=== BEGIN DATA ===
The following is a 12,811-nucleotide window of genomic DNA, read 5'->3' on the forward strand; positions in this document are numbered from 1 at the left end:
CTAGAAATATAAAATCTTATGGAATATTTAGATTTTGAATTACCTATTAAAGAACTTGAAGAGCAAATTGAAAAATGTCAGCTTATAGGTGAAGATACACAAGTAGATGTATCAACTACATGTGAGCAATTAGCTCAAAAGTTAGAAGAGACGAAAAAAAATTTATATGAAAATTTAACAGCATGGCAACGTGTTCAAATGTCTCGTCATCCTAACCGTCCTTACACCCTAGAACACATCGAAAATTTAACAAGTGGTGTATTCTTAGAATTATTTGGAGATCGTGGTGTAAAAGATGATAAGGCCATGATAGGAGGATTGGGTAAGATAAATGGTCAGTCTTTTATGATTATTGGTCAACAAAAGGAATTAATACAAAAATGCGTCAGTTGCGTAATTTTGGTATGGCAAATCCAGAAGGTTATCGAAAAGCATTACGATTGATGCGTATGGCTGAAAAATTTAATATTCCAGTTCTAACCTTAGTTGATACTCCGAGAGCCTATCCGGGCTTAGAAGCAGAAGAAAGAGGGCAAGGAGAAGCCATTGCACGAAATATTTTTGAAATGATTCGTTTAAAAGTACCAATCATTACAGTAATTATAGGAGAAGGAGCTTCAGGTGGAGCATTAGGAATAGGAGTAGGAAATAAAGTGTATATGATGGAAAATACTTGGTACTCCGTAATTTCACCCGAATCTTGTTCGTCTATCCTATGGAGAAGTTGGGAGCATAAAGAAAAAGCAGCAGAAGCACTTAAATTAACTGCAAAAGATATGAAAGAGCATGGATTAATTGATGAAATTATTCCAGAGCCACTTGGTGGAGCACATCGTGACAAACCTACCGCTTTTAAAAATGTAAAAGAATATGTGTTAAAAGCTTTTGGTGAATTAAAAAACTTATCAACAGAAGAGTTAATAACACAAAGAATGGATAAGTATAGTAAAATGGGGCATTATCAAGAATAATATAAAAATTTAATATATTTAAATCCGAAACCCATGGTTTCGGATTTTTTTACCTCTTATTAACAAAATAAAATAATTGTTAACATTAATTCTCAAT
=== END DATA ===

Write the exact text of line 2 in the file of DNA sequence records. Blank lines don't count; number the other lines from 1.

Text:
CTAGAAATATAAAATCTTATGGAATATTTAGATTTTGAATTACCTATTAAAGAACTTGAAGAGCAAATTGAAAAATGTCAGCTTATAGGTGAAGATACACAAGTAGATGTATCAACTACATGTGAGCAATTAGCTCAAAAGTTAGAAGAGACGAAAAAAAATTTATATGAAAATTTAACAGCATGGCAACGTGTTCAAATGTCTCGTCATCCTAACCGTCCTTACACCCTAGAACACATCGAAAATTTAACAAGTGGTGTATTCTTAGAATTATTTGGAGATCGTGGTGTAAAAGATGATAAGGCCATGATAGGAGGATTGGGTAAGATAAATGGTCAGTCTTTTATGATTATTGGTCAACAAAAGGAATTAATACAAAAATGCGTCAGTTGCGTAATTTTGGTATGGCAAATCCAGAAGGTTATCGAAAAGCATTACGATTGATGCGTATGGCTGAAAAATTTAATATTCCAGTTCTAACCTTAGTTGATACTCCGAGAGCCTATCCGGGCTTAGAAGCAGAAGAAAGAGGGCAAGGAGAAGCCATTGCACGAAATATTTTTGAAATGATTCGTTTAAAAGTACCAATCATTACAGTAATTATAGGAGAAGGAGCTTCAGGTGGAGCATTAGGAATAGGAGTAGGAAATAAAGTGTATATGATGGAAAATACTTGGTACTCCGTAATTTCACCCGAATCTTGTTCGTCTATCCTATGGAGAAGTTGGGAGCATAAAGAAAAAGCAGCAGAAGCACTTAAATTAACTGCAAAAGATATGAAAGAGCATGGATTAATTGATGAAATTATTCCAGAGCCACTTGGTGGAGCACATCGTGACAAACCTACCGCTTTTAAAAATGTAAAAGAATATGTGTTAAAAGCTTTTGGTGAATTAAAAAACTTATCAACAGAAGAGTTAATAACACAAAGAATGGATAAGTATAGTAAAATGGGGCATTATCAAGAATAATATAAAAATTTAATATATTTAAATCCGAAACCCATGGTTTCGGATTTTTTTACCTCTTATTAACAAAATAAAATAATTGTTAACATTAATTCTCAAT